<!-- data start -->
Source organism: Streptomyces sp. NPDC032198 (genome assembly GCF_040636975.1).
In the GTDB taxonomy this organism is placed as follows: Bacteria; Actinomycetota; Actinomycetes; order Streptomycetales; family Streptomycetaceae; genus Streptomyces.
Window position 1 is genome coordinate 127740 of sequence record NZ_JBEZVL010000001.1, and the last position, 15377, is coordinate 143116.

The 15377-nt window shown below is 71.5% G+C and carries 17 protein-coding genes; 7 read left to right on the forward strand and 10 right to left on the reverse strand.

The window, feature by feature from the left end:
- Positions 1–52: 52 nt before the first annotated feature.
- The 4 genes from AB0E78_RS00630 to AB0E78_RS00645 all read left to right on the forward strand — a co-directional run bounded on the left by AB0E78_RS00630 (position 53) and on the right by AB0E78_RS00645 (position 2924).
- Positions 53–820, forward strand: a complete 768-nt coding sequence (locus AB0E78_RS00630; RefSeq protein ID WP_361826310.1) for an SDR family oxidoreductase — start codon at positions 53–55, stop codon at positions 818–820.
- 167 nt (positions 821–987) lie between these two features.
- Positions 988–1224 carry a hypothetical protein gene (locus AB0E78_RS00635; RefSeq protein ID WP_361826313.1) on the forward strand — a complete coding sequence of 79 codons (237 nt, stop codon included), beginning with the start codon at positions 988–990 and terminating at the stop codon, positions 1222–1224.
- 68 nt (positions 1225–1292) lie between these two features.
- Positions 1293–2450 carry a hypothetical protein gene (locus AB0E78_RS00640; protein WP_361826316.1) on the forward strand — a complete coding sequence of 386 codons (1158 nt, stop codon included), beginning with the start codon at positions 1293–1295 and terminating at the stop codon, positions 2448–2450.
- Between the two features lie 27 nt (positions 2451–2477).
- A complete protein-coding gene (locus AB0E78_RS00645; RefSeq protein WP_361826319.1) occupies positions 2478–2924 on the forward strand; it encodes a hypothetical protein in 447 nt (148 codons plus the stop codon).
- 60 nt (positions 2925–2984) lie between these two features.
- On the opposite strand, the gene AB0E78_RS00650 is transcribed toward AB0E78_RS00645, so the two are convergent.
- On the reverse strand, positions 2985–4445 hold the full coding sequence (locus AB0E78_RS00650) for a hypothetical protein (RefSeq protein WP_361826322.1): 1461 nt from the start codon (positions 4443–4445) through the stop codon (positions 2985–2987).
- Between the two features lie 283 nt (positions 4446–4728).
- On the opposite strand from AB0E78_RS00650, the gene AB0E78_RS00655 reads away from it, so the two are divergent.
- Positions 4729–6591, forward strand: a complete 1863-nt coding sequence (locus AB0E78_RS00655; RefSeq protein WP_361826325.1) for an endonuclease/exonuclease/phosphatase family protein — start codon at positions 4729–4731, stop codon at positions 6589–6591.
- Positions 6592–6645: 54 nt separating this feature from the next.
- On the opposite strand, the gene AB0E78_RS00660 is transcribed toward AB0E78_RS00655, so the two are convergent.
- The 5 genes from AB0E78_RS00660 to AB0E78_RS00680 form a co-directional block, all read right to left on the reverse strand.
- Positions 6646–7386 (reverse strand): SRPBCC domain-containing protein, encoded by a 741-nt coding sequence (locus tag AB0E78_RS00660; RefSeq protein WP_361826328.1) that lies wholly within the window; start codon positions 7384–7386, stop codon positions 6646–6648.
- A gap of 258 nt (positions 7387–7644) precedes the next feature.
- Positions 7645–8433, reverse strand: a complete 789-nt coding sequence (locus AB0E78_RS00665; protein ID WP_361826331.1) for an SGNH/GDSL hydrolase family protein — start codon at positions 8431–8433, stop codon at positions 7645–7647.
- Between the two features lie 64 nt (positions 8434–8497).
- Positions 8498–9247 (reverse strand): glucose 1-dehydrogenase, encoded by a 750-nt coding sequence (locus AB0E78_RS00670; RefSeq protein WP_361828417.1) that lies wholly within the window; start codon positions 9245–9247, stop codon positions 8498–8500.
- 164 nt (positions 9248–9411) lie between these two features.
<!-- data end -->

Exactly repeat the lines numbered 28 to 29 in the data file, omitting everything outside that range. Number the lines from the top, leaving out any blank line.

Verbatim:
- Positions 8498–9247 (reverse strand): glucose 1-dehydrogenase, encoded by a 750-nt coding sequence (locus AB0E78_RS00670; RefSeq protein WP_361828417.1) that lies wholly within the window; start codon positions 9245–9247, stop codon positions 8498–8500.
- 164 nt (positions 9248–9411) lie between these two features.